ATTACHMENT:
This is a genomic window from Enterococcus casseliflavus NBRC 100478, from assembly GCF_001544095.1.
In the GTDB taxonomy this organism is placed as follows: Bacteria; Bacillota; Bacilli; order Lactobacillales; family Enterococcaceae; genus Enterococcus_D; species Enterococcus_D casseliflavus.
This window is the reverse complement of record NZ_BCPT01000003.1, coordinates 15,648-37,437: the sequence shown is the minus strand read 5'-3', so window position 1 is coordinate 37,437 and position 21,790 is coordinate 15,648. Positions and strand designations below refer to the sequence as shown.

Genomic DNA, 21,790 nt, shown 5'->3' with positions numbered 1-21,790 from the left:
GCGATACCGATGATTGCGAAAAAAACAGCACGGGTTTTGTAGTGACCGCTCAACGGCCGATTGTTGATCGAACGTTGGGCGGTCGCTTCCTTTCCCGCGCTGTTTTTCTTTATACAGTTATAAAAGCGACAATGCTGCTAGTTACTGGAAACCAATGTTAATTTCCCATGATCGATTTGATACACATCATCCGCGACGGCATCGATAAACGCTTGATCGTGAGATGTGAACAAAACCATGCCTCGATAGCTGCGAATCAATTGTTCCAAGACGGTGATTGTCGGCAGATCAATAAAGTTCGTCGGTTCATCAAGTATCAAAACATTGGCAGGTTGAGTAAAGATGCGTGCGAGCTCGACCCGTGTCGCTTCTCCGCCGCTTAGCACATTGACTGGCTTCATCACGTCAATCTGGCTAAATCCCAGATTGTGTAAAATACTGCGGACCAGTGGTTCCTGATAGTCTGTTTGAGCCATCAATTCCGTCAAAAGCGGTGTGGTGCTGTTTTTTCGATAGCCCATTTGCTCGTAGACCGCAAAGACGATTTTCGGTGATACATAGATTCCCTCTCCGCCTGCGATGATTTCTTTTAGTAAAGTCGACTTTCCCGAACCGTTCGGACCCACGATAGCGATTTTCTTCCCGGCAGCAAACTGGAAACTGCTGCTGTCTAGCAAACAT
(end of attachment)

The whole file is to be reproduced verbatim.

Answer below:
This is a genomic window from Enterococcus casseliflavus NBRC 100478, from assembly GCF_001544095.1.
In the GTDB taxonomy this organism is placed as follows: Bacteria; Bacillota; Bacilli; order Lactobacillales; family Enterococcaceae; genus Enterococcus_D; species Enterococcus_D casseliflavus.
This window is the reverse complement of record NZ_BCPT01000003.1, coordinates 15,648-37,437: the sequence shown is the minus strand read 5'-3', so window position 1 is coordinate 37,437 and position 21,790 is coordinate 15,648. Positions and strand designations below refer to the sequence as shown.

Genomic DNA, 21,790 nt, shown 5'->3' with positions numbered 1-21,790 from the left:
GCGATACCGATGATTGCGAAAAAAACAGCACGGGTTTTGTAGTGACCGCTCAACGGCCGATTGTTGATCGAACGTTGGGCGGTCGCTTCCTTTCCCGCGCTGTTTTTCTTTATACAGTTATAAAAGCGACAATGCTGCTAGTTACTGGAAACCAATGTTAATTTCCCATGATCGATTTGATACACATCATCCGCGACGGCATCGATAAACGCTTGATCGTGAGATGTGAACAAAACCATGCCTCGATAGCTGCGAATCAATTGTTCCAAGACGGTGATTGTCGGCAGATCAATAAAGTTCGTCGGTTCATCAAGTATCAAAACATTGGCAGGTTGAGTAAAGATGCGTGCGAGCTCGACCCGTGTCGCTTCTCCGCCGCTTAGCACATTGACTGGCTTCATCACGTCAATCTGGCTAAATCCCAGATTGTGTAAAATACTGCGGACCAGTGGTTCCTGATAGTCTGTTTGAGCCATCAATTCCGTCAAAAGCGGTGTGGTGCTGTTTTTTCGATAGCCCATTTGCTCGTAGACCGCAAAGACGATTTTCGGTGATACATAGATTCCCTCTCCGCCTGCGATGATTTCTTTTAGTAAAGTCGACTTTCCCGAACCGTTCGGACCCACGATAGCGATTTTCTTCCCGGCAGCAAACTGGAAACTGCTGCTGTCTAGCAAACAT